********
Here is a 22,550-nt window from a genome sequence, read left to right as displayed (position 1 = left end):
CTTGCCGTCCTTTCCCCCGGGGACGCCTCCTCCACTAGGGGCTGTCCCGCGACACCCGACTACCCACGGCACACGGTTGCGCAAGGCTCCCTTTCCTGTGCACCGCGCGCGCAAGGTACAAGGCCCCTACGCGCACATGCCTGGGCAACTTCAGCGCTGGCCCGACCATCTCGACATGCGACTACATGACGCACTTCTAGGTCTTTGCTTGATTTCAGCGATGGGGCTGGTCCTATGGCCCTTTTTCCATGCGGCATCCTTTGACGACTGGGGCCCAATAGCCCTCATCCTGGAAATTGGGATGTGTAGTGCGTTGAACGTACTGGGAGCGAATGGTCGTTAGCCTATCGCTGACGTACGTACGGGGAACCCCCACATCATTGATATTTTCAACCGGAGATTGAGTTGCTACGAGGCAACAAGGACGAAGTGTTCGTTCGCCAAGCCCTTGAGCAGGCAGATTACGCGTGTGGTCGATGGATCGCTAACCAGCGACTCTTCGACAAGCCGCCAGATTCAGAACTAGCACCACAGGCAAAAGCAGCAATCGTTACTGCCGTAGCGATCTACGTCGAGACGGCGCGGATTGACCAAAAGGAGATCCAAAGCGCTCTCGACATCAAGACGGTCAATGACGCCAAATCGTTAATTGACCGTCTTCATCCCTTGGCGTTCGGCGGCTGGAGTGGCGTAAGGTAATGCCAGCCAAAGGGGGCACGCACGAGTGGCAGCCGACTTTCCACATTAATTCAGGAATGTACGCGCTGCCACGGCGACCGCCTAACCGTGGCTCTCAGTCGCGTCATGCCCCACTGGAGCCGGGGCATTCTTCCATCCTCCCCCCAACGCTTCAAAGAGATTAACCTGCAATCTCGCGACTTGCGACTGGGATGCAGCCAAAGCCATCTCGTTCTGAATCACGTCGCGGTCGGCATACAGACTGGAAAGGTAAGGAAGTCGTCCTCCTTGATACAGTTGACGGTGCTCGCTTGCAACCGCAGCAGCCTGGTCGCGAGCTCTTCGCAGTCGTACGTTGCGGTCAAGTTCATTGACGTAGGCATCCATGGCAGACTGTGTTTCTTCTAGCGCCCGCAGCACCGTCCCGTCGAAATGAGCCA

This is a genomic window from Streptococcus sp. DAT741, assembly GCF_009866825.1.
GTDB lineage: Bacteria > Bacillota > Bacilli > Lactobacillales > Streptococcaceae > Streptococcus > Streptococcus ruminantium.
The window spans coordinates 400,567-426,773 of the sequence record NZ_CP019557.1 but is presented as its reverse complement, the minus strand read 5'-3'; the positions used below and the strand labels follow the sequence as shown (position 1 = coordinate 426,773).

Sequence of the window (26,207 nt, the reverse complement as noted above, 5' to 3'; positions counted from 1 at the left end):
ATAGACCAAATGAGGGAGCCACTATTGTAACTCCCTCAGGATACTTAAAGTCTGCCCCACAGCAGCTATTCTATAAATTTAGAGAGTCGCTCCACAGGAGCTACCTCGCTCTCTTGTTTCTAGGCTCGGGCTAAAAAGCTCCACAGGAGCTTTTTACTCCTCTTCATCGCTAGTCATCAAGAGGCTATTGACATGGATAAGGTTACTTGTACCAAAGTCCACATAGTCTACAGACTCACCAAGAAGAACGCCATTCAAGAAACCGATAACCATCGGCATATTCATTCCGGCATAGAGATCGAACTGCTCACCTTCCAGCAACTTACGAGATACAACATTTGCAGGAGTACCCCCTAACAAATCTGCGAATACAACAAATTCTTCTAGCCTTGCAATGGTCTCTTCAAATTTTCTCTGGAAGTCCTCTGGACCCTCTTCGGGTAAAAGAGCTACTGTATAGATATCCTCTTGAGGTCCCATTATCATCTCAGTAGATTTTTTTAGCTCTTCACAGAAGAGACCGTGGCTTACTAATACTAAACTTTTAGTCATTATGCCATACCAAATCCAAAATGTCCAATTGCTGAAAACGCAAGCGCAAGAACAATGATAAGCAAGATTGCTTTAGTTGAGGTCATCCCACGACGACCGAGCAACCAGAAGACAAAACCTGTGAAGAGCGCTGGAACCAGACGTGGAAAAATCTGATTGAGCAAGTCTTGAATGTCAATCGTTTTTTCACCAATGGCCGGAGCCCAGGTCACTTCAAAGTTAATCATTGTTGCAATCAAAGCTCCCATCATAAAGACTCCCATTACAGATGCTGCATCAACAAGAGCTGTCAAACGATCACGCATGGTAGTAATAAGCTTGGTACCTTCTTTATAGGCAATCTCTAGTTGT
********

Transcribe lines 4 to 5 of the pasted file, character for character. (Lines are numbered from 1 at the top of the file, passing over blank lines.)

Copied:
GTDB lineage: Bacteria > Bacillota > Bacilli > Lactobacillales > Streptococcaceae > Streptococcus > Streptococcus ruminantium.
The window spans coordinates 400,567-426,773 of the sequence record NZ_CP019557.1 but is presented as its reverse complement, the minus strand read 5'-3'; the positions used below and the strand labels follow the sequence as shown (position 1 = coordinate 426,773).